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In announcing the indictments of three Tyco International executives alleged to have received $170 million in unauthorized payments from corporate accounts over a seven-year period, Manhattan District Attorney Robert Morgenthau found it “extremely troublesome . . . there was no whistle-blowing in this case.” He lamented, “The board of directors either did not know or did not take any action. Auditors, lawyers . . . you look to a system of checks and balances in corporate governance, and there were none here.”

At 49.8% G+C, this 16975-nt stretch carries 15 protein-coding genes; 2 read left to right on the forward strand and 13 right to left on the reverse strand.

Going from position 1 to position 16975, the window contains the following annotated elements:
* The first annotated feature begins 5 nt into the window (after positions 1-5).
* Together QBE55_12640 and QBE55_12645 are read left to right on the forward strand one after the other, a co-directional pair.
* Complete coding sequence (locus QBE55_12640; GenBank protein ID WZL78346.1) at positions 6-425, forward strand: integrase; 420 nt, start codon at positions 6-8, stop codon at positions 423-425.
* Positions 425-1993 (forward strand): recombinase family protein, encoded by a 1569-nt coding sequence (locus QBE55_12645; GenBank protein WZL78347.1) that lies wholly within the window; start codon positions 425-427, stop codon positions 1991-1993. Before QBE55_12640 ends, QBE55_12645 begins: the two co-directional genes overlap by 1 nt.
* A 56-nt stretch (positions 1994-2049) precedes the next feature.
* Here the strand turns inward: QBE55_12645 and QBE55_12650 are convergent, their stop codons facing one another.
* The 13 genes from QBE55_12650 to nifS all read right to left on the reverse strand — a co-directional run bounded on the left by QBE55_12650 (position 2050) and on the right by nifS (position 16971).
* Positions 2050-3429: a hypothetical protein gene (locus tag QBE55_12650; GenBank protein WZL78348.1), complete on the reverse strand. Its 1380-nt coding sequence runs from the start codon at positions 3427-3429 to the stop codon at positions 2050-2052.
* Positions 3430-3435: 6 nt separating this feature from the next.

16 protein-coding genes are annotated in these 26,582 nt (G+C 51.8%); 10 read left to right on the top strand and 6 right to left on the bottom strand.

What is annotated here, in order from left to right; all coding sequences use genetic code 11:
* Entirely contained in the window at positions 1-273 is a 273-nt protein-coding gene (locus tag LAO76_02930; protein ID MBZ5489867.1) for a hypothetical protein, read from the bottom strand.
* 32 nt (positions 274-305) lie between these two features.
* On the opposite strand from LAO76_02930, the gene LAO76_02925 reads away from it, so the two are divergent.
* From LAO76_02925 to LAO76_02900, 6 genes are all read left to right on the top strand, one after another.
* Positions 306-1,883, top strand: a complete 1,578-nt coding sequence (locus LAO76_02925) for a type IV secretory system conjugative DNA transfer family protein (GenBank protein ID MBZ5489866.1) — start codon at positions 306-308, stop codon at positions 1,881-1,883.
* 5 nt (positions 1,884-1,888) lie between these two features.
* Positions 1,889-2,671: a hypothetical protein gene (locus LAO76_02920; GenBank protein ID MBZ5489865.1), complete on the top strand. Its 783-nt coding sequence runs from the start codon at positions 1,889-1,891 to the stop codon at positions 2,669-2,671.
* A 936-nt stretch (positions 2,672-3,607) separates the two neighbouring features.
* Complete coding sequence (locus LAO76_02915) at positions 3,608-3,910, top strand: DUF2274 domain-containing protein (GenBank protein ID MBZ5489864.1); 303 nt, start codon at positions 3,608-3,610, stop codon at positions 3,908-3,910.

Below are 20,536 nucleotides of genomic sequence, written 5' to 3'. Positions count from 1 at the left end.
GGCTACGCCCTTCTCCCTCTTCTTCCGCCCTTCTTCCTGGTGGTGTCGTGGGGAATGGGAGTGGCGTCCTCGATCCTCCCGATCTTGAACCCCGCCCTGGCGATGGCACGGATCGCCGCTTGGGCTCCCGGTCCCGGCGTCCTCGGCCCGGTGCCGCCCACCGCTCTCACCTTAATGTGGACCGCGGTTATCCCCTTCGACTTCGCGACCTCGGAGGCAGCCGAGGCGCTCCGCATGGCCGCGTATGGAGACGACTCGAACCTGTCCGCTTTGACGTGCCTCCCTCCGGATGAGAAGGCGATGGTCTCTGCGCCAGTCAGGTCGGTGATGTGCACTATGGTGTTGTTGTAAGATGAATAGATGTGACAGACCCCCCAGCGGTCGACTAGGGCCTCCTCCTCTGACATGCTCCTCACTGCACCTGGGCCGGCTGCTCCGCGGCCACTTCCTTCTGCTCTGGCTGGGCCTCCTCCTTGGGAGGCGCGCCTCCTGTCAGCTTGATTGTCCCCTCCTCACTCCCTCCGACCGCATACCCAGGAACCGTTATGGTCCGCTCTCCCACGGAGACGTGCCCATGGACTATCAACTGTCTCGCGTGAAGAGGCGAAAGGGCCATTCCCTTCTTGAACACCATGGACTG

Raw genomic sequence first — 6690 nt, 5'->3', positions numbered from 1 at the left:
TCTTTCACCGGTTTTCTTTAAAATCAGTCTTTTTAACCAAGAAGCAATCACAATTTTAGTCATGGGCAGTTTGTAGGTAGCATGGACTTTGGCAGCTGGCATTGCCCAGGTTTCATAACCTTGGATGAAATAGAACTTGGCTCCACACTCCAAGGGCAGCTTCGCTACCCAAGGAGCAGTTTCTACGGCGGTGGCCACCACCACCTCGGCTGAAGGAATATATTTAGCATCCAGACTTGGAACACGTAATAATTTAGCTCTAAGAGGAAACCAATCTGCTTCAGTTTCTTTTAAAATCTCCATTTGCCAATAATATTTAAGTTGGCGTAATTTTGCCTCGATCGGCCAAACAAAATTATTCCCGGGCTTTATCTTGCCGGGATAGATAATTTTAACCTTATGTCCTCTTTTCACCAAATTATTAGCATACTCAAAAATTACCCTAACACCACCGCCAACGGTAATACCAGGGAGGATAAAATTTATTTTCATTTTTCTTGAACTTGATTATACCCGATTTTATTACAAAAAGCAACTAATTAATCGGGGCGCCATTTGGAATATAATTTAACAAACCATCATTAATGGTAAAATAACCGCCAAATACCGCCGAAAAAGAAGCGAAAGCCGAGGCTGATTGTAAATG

Morgenthau’s lament could well be answered by the passage of the Sarbanes-Oxley Act of 2002. That law introduced comprehensive and potent whistle-blower protections to corporate America.

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